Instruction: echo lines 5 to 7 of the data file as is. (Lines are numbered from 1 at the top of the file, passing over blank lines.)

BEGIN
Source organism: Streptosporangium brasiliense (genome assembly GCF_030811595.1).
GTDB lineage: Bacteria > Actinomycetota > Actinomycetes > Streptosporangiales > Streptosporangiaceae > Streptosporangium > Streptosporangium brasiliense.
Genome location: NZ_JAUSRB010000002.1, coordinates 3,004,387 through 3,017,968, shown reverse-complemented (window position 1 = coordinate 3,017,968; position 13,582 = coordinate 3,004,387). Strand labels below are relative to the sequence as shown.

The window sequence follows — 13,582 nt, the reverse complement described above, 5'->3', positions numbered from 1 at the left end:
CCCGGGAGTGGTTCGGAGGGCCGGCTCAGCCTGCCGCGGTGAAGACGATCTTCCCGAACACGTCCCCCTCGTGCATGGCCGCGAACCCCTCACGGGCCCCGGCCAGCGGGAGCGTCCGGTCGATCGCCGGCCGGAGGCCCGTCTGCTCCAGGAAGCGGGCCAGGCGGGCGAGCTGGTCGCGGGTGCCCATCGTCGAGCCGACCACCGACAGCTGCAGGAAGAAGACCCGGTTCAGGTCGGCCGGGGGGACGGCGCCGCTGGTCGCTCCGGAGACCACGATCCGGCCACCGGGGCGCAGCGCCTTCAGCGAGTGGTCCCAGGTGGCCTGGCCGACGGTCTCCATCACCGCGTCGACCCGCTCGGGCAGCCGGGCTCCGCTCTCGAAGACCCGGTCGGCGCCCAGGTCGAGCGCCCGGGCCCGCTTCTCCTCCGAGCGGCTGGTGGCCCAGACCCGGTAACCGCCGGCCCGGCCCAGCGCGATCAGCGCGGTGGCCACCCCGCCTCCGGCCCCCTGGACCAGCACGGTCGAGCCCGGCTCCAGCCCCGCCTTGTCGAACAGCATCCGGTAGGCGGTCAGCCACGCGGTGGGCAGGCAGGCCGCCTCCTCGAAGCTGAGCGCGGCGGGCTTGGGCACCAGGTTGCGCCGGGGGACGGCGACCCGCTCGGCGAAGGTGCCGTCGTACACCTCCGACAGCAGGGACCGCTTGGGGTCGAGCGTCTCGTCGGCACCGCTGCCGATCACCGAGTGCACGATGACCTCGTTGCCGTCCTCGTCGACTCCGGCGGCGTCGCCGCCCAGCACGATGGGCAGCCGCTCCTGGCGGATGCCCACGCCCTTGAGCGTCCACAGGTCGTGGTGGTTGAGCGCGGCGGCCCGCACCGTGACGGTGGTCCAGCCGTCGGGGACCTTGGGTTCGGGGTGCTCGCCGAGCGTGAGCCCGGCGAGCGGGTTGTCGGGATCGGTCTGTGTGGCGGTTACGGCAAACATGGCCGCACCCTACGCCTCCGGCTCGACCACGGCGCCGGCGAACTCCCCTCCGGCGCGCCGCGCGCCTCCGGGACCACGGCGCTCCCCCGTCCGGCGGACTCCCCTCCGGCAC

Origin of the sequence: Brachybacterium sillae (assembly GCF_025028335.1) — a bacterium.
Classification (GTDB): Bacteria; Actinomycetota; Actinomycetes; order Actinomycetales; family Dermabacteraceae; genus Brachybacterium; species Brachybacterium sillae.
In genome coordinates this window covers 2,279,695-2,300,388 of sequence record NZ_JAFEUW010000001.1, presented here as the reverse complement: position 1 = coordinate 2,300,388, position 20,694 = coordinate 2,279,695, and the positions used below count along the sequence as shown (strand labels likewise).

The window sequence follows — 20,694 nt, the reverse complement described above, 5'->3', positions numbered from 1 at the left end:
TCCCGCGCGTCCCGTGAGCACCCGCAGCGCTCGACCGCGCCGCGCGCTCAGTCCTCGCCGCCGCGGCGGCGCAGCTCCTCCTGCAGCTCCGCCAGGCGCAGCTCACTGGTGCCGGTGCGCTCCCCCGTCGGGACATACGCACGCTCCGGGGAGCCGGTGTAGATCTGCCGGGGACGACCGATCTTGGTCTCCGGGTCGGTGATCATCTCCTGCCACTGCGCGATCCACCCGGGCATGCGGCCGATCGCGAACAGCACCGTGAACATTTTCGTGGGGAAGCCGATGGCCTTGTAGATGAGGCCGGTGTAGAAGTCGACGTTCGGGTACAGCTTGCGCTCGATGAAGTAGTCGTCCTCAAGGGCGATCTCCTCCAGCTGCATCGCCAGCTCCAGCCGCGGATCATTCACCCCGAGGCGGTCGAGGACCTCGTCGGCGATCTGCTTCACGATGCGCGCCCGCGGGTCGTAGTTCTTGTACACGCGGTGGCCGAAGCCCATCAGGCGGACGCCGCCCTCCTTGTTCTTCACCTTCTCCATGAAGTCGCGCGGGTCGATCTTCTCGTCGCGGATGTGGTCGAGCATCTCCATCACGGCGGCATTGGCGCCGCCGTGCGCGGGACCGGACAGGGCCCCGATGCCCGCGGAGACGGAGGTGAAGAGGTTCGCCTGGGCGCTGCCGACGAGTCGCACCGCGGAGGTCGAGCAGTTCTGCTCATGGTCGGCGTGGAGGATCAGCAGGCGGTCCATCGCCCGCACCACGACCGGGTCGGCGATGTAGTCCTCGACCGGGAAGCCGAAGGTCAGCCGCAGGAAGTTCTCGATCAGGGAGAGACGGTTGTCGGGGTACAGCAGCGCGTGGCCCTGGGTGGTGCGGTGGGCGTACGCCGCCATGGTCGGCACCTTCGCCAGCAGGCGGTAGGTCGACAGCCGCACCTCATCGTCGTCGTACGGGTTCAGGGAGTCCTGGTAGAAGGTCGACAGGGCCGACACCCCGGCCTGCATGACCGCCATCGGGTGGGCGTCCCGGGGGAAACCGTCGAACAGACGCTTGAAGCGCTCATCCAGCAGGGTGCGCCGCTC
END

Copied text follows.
CCCGGGAGTGGTTCGGAGGGCCGGCTCAGCCTGCCGCGGTGAAGACGATCTTCCCGAACACGTCCCCCTCGTGCATGGCCGCGAACCCCTCACGGGCCCCGGCCAGCGGGAGCGTCCGGTCGATCGCCGGCCGGAGGCCCGTCTGCTCCAGGAAGCGGGCCAGGCGGGCGAGCTGGTCGCGGGTGCCCATCGTCGAGCCGACCACCGACAGCTGCAGGAAGAAGACCCGGTTCAGGTCGGCCGGGGGGACGGCGCCGCTGGTCGCTCCGGAGACCACGATCCGGCCACCGGGGCGCAGCGCCTTCAGCGAGTGGTCCCAGGTGGCCTGGCCGACGGTCTCCATCACCGCGTCGACCCGCTCGGGCAGCCGGGCTCCGCTCTCGAAGACCCGGTCGGCGCCCAGGTCGAGCGCCCGGGCCCGCTTCTCCTCCGAGCGGCTGGTGGCCCAGACCCGGTAACCGCCGGCCCGGCCCAGCGCGATCAGCGCGGTGGCCACCCCGCCTCCGGCCCCCTGGACCAGCACGGTCGAGCCCGGCTCCAGCCCCGCCTTGTCGAACAGCATCCGGTAGGCGGTCAGCCACGCGGTGGGCAGGCAGGCCGCCTCCTCGAAGCTGAGCGCGGCGGGCTTGGGCACCAGGTTGCGCCGGGGGACGGCGACCCGCTCGGCGAAGGTGCCGTCGTACACCTCCGACAGCAGGGACCGCTTGGGGTCGAGCGTCTCGTCGGCACCGCTGCCGATCACCGAGTGCACGATGACCTCGTTGCCGTCCTCGTCGACTCCGGCGGCGTCGCCGCCCAGCACGATGGGCAGCCGCTCCTGGCGGATGCCCACGCCCTTGAGCGTCCACAGGTCGTGGTGGTTGAGCGCGGCGGCCCGCACCGTGACGGTGGTCCAGCCGTCGGGGACCTTGGGTTCGGGGTGCTCGCCGAGCGTGAGCCCGGCGAGCGGGTTGTCGGGATCGGTCTGTGTGGCGGTTACGGCAAACATGGCCGCACCCTACGCCTCCGGCTCGACCACGGCGCCGGCGAACTCCCCTCCGGCGCGCCGCGCGCCTCCGGGACCACGGCGCTCCCCCGTCCGGCGGACTCCCCTCCGGCAC

Origin of the sequence: Brachybacterium sillae (assembly GCF_025028335.1) — a bacterium.
Classification (GTDB): Bacteria; Actinomycetota; Actinomycetes; order Actinomycetales; family Dermabacteraceae; genus Brachybacterium; species Brachybacterium sillae.